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GGPlot Theme Background Color and Grids

This article shows how to change a ggplot theme backgroundcolor and grid lines.

The default theme of a ggplot2 graph has a grey background color. You can easily and quickly change this to a white background color by using the theme functions, such as , , or (See ggplot2 themes gallery).

Another alternative is to modify directly the arguments and in the function .

In this R graphics tutorial, you will learn how to:

  • Change a ggplot background color using a custom color, say lightblue.
  • Remove the default ggplot grey background and replace it with a blank background color.
  • Remove panel border and background grid lines (minor and major grids).
  • Create and save a ggplot with transparent background (i.e., a ggplot with no background).
  • Create a ggplot with dark / black background color.


Key gglot2 R functions

Key ggplot2 theme options to modify the plot panel and background:

Arguments of the helper functons:

  • . Modify grid lines color size and type.
  • . Modfify a rectangle element background fill, as well as, the border color, size and linetype.

To remove a particular panel grid, use for the corresponding theme argument. For example to remove the major grid lines for the x axis, use this: .

Create a basic ggplot

Change background color and grid lines

  1. Change the panel background color
  2. Change the plot background color

Remove panel border and background grid lines

R function to hide plot panel borders and gridlines: .

Remove grey background color

  • Solution 1: Use the theme functions to get rid of the grey background (@ref(ggplot-themes-gallery).

  • Solution 2: Create, step-by-step, a ggplot with white background:

Make a ggplot with transparent background

In this section you will learn how to make and save a ggplot with transparent background.

  • Solution 1: Use the function theme_transparent() [in ggpubr package]. First, install it with , then type this:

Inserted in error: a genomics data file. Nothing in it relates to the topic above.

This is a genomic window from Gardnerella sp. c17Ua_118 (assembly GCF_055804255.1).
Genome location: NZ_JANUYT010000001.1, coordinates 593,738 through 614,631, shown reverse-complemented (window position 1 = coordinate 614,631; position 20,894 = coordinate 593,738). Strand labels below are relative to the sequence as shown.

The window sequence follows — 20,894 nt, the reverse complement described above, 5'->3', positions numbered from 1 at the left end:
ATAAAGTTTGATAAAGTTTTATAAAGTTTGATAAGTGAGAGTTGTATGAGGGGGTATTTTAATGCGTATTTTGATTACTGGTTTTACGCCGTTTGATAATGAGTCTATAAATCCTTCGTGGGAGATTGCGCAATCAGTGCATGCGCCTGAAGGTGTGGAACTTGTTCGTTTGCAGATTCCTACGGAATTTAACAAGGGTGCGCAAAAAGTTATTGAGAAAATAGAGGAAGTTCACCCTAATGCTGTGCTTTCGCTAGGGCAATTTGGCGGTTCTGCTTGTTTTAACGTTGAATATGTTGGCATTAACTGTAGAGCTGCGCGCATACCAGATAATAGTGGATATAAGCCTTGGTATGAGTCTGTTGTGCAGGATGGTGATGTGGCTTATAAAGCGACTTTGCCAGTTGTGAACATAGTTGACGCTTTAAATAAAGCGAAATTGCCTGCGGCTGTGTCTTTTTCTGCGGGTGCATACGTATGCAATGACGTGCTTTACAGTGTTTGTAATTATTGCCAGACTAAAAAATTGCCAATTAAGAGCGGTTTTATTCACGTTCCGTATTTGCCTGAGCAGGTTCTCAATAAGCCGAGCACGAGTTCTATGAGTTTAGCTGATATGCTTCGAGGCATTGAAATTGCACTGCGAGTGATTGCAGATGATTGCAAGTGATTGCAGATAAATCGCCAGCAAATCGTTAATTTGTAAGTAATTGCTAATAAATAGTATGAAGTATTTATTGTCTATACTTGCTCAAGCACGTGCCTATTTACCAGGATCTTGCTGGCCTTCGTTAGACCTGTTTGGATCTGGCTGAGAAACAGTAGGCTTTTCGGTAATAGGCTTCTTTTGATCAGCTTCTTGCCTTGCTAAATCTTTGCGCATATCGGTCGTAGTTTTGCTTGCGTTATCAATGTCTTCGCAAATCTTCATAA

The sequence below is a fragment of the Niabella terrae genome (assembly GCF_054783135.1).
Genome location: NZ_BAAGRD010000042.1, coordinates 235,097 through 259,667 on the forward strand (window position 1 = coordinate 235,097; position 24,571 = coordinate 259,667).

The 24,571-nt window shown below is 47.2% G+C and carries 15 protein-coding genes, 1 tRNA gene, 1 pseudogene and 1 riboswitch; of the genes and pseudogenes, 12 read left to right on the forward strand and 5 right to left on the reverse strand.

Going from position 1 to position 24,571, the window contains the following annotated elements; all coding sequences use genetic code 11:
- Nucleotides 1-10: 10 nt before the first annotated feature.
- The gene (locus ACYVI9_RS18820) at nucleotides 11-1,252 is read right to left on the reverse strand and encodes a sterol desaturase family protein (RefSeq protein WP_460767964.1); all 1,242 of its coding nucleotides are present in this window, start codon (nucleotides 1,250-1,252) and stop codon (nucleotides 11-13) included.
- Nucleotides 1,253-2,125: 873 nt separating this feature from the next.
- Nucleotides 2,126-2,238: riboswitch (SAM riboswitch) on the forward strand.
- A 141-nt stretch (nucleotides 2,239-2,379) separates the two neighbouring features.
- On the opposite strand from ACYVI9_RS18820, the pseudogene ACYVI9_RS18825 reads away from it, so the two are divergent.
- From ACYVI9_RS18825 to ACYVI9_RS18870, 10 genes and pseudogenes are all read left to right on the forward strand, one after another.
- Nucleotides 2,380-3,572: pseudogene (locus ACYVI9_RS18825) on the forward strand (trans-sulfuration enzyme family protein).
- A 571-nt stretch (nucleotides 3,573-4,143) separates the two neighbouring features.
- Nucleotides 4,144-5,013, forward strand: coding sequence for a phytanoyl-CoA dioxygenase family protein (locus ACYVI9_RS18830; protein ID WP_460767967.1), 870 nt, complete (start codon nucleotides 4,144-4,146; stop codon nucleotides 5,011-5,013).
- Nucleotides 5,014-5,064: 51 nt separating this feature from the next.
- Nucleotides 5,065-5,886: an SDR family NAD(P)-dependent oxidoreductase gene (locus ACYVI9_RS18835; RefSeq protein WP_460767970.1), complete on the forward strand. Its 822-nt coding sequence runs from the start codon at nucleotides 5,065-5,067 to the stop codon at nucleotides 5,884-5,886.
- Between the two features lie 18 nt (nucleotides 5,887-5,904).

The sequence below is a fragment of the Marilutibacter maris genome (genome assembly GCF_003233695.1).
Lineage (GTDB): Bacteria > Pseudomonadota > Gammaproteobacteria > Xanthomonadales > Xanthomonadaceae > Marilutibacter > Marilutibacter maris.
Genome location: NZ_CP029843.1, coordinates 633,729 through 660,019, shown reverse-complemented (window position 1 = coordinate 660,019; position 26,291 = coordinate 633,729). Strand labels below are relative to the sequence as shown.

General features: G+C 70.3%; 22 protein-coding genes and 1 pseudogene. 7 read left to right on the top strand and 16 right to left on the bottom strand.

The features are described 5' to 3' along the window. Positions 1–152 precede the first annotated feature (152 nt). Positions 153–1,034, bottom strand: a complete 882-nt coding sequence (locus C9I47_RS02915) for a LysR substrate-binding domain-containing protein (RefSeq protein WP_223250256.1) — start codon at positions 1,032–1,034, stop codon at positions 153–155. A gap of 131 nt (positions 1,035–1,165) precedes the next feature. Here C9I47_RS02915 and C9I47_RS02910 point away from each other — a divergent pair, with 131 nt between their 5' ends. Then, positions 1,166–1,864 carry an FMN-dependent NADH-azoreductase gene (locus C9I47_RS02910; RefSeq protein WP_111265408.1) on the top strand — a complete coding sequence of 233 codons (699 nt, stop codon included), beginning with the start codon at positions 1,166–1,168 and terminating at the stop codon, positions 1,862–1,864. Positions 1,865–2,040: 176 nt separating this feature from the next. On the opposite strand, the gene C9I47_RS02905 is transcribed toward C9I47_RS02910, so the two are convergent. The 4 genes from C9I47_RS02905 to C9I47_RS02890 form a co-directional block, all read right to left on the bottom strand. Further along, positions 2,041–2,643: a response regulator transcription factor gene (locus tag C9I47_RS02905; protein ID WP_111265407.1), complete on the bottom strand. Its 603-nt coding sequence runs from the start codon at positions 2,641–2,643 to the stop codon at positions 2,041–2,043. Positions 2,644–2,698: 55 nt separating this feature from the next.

Transparent background color

  • Solution 2: Make a transparent background by starting from :

Create a ggplot with black background

Start by creating a simple scatter plot:

Use the dark theme function - :

Create a ggplot with a black background:


This article shows how to change a ggplot theme backgroundcolor and grid lines. The essentials are summarized below:

  • Create an example of ggplot:
  • Change ggplot background color:
    • use the standard ggplot2 themes (theme_classic(), theme_bw(), theme_minmal(), theme_light(), etc)
    • or, edit the theme function as follow.
  • Create a ggplot with transparent background. The easiest solution is to use the theme_transparent() function [in ggpubr]

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In this chapter you will learn how to use the ggplot2 theme system, which allows you to exercise fine control over the non-data elements of your plot. The theme system does not affect how the data is rendered by geoms, or how it is transformed by scales. Themes don’t change the perceptual properties of the plot, but they do help you make the plot aesthetically pleasing or match an existing style guide. Themes give you control over things like fonts, ticks, panel strips, and backgrounds.

This separation of control into data and non-data parts is quite different from base and lattice graphics. In base and lattice graphics, most functions take a large number of arguments that specify both data and non-data appearance, which makes the functions complicated and harder to learn. ggplot2 takes a different approach: when creating the plot you determine how the data is displayed, then after it has been created you can edit every detail of the rendering, using the theming system.

The theming system is composed of four main components:

  • Theme elements specify the non-data elements that you can control. For example, the element controls the appearance of the plot title; , the ticks on the x axis; , the height of the keys in the legend.

  • Each element is associated with an element function, which describes the visual properties of the element. For example, sets the font size, colour and face of text elements like .

  • The function which allows you to override the default theme elements by calling element functions, like .

  • Complete themes, like set all of the theme elements to values designed to work together harmoniously.

For example, imagine you’ve made the following plot of your data.

It’s served its purpose for you: you’ve learned that and are highly correlated, both are tightly coupled with , and that is always greater than (and the difference increases as increases). Now you want to share the plot with others, perhaps by publishing it in a paper. That requires some changes. First, you need to make sure the plot can stand alone by:

  • Improving the axes and legend labels.
  • Adding a title for the plot.
  • Tweaking the colour scale.

Fortunately you know how to do that already because you’ve read Section 8.1 and Chapter 11:

Next, you need to make sure the plot matches the style guidelines of your journal:

  • The background should be white, not pale grey.
  • The legend should be placed inside the plot if there’s room.
  • Major gridlines should be a pale grey and minor gridlines should be removed.
  • The plot title should be 12pt bold text.

In this chapter, you’ll learn how to use the theming system to make those changes, as shown below:

Finally, the journal wants the figure as a 600 dpi TIFF file. You’ll learn the fine details of in Section 18.5.

Complete themes